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Author ORCID Identifier


Campus-Only Access for Five (5) Years

Document Type


Degree Name

Doctor of Philosophy (PhD)

Degree Program

Afro-American Studies

Year Degree Awarded


Month Degree Awarded


First Advisor

Manisha Sinha

Second Advisor

John Bracey

Third Advisor

Irene B. Krauthamer

Fourth Advisor

Laura Lovett

Subject Categories

African American Studies | Africana Studies | United States History | Women's History | Women's Studies


This dissertation examines the life and activism of Frances Ellen Watkins Harper and provides a thorough biographical study of the nineteenth century Black woman writer and activist. Watkins Harper was born free in Baltimore in 1825 and became one of very few Black women antislavery lecturers during the 1850s. As an employed agent for various antislavery societies, she traveled extensively throughout the Northern parts of the United States to speak in front of mixed interracial audiences about the need to abolish slavery. After the Civil War, Watkins Harper continued her extensive lecturing tours, this time speaking to Northern and Southern audiences about the importance of achieving Black citizenship rights for the country’s newly free Black population. In the mid-1870s, Watkins Harper turned her attention towards the temperance movement and became a member of the largest women’s organization at the time, the Women’s Christian Temperance Union. By 1883, the writer-activist was nominated as the WCTU’s national superintendent for Work among African Americans in the North, traveling across the country to speak to predominately Black audiences about temperance, voting rights, and racial uplift. While she campaigned tirelessly for racial and gender equality throughout the second half of the nineteenth century, Watkins Harper also produced countless literary productions, such as poems, serialized novels, and short narratives, thus establishing herself as one of the most celebrated Black women writers of her time. Watkins Harper passed away in 1911 and left behind a remarkable legacy as a writer and an activist, allowing for a unique microstudy of one of the most prominent Black women of the 1800s.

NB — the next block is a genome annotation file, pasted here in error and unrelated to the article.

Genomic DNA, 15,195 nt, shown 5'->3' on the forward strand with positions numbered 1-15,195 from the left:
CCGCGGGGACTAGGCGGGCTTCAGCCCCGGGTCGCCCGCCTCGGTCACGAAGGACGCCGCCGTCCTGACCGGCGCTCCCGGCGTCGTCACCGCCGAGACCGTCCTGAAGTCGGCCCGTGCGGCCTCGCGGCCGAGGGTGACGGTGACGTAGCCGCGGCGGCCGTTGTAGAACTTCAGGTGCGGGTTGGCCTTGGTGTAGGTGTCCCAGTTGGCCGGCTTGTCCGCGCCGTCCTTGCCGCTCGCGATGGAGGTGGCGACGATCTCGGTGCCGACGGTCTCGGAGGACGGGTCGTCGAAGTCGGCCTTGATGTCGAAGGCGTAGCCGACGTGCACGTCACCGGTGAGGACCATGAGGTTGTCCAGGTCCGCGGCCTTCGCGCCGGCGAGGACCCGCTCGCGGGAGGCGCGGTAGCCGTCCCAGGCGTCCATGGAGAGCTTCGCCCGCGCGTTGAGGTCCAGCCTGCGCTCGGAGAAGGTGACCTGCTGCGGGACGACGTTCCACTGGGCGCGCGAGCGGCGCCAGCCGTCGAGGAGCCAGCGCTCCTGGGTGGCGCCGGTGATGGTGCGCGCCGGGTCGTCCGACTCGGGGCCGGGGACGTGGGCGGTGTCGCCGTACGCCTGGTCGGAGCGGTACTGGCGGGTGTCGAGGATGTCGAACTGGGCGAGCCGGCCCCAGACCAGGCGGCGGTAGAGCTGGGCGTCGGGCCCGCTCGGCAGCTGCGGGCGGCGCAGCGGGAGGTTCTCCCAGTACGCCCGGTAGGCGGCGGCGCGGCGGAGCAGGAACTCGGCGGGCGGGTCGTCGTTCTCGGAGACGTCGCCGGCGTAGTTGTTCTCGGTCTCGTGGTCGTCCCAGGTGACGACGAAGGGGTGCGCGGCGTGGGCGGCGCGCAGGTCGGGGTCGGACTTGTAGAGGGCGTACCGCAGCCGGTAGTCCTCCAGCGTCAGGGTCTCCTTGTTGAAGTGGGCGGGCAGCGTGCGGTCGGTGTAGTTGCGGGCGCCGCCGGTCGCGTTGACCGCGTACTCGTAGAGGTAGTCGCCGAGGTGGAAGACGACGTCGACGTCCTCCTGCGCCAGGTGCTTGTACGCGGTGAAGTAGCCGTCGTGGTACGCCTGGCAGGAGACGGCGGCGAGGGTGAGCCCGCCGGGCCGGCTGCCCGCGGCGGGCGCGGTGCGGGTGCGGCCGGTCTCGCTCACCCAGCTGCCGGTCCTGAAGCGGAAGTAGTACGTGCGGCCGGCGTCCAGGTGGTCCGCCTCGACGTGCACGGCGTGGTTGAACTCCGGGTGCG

Creative Commons License

Creative Commons Attribution 4.0 License
This work is licensed under a Creative Commons Attribution 4.0 License.

Available for download on Tuesday, September 01, 2026